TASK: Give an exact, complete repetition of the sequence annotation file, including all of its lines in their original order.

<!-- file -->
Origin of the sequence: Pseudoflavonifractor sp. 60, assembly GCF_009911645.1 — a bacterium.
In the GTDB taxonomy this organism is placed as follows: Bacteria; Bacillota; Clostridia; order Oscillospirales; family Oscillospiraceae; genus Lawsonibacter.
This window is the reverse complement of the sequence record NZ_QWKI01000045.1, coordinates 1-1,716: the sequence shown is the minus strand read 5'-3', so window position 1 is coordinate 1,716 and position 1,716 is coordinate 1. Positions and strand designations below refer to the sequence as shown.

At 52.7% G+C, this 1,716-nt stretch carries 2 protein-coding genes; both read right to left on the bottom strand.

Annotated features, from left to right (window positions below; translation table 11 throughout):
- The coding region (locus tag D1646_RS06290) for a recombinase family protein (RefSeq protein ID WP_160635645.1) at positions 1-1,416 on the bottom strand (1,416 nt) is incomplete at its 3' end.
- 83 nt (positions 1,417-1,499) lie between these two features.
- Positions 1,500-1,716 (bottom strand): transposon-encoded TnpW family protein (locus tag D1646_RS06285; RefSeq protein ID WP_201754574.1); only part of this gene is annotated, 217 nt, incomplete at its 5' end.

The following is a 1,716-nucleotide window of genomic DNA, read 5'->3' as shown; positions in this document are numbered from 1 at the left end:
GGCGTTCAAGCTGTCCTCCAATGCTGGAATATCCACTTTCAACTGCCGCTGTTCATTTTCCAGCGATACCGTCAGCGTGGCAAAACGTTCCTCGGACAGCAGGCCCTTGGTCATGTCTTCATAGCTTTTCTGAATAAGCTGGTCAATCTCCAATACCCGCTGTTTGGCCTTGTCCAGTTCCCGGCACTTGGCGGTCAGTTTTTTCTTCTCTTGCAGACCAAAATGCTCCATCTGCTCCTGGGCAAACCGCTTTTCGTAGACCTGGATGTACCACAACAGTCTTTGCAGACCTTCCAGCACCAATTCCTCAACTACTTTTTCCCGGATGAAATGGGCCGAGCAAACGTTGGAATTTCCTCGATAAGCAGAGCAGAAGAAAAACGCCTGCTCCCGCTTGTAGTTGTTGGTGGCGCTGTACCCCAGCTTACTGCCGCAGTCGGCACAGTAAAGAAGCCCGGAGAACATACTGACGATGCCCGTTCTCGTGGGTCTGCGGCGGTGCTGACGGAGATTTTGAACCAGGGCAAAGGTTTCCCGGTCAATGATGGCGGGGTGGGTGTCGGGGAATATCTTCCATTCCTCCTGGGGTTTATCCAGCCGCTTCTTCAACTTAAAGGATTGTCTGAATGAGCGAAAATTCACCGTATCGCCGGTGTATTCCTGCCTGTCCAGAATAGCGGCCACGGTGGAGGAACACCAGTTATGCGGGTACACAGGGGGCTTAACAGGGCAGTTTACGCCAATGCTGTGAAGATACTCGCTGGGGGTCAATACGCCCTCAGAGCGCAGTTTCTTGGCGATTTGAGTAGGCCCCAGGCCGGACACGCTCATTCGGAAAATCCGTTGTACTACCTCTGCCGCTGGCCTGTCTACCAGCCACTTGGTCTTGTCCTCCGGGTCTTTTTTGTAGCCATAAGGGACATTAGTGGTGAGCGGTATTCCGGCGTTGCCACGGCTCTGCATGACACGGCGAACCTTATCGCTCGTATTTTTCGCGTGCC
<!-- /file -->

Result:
Origin of the sequence: Pseudoflavonifractor sp. 60, assembly GCF_009911645.1 — a bacterium.
In the GTDB taxonomy this organism is placed as follows: Bacteria; Bacillota; Clostridia; order Oscillospirales; family Oscillospiraceae; genus Lawsonibacter.
This window is the reverse complement of the sequence record NZ_QWKI01000045.1, coordinates 1-1,716: the sequence shown is the minus strand read 5'-3', so window position 1 is coordinate 1,716 and position 1,716 is coordinate 1. Positions and strand designations below refer to the sequence as shown.

At 52.7% G+C, this 1,716-nt stretch carries 2 protein-coding genes; both read right to left on the bottom strand.

Annotated features, from left to right (window positions below; translation table 11 throughout):
- The coding region (locus tag D1646_RS06290) for a recombinase family protein (RefSeq protein ID WP_160635645.1) at positions 1-1,416 on the bottom strand (1,416 nt) is incomplete at its 3' end.
- 83 nt (positions 1,417-1,499) lie between these two features.
- Positions 1,500-1,716 (bottom strand): transposon-encoded TnpW family protein (locus tag D1646_RS06285; RefSeq protein ID WP_201754574.1); only part of this gene is annotated, 217 nt, incomplete at its 5' end.

The following is a 1,716-nucleotide window of genomic DNA, read 5'->3' as shown; positions in this document are numbered from 1 at the left end:
GGCGTTCAAGCTGTCCTCCAATGCTGGAATATCCACTTTCAACTGCCGCTGTTCATTTTCCAGCGATACCGTCAGCGTGGCAAAACGTTCCTCGGACAGCAGGCCCTTGGTCATGTCTTCATAGCTTTTCTGAATAAGCTGGTCAATCTCCAATACCCGCTGTTTGGCCTTGTCCAGTTCCCGGCACTTGGCGGTCAGTTTTTTCTTCTCTTGCAGACCAAAATGCTCCATCTGCTCCTGGGCAAACCGCTTTTCGTAGACCTGGATGTACCACAACAGTCTTTGCAGACCTTCCAGCACCAATTCCTCAACTACTTTTTCCCGGATGAAATGGGCCGAGCAAACGTTGGAATTTCCTCGATAAGCAGAGCAGAAGAAAAACGCCTGCTCCCGCTTGTAGTTGTTGGTGGCGCTGTACCCCAGCTTACTGCCGCAGTCGGCACAGTAAAGAAGCCCGGAGAACATACTGACGATGCCCGTTCTCGTGGGTCTGCGGCGGTGCTGACGGAGATTTTGAACCAGGGCAAAGGTTTCCCGGTCAATGATGGCGGGGTGGGTGTCGGGGAATATCTTCCATTCCTCCTGGGGTTTATCCAGCCGCTTCTTCAACTTAAAGGATTGTCTGAATGAGCGAAAATTCACCGTATCGCCGGTGTATTCCTGCCTGTCCAGAATAGCGGCCACGGTGGAGGAACACCAGTTATGCGGGTACACAGGGGGCTTAACAGGGCAGTTTACGCCAATGCTGTGAAGATACTCGCTGGGGGTCAATACGCCCTCAGAGCGCAGTTTCTTGGCGATTTGAGTAGGCCCCAGGCCGGACACGCTCATTCGGAAAATCCGTTGTACTACCTCTGCCGCTGGCCTGTCTACCAGCCACTTGGTCTTGTCCTCCGGGTCTTTTTTGTAGCCATAAGGGACATTAGTGGTGAGCGGTATTCCGGCGTTGCCACGGCTCTGCATGACACGGCGAACCTTATCGCTCGTATTTTTCGCGTGCC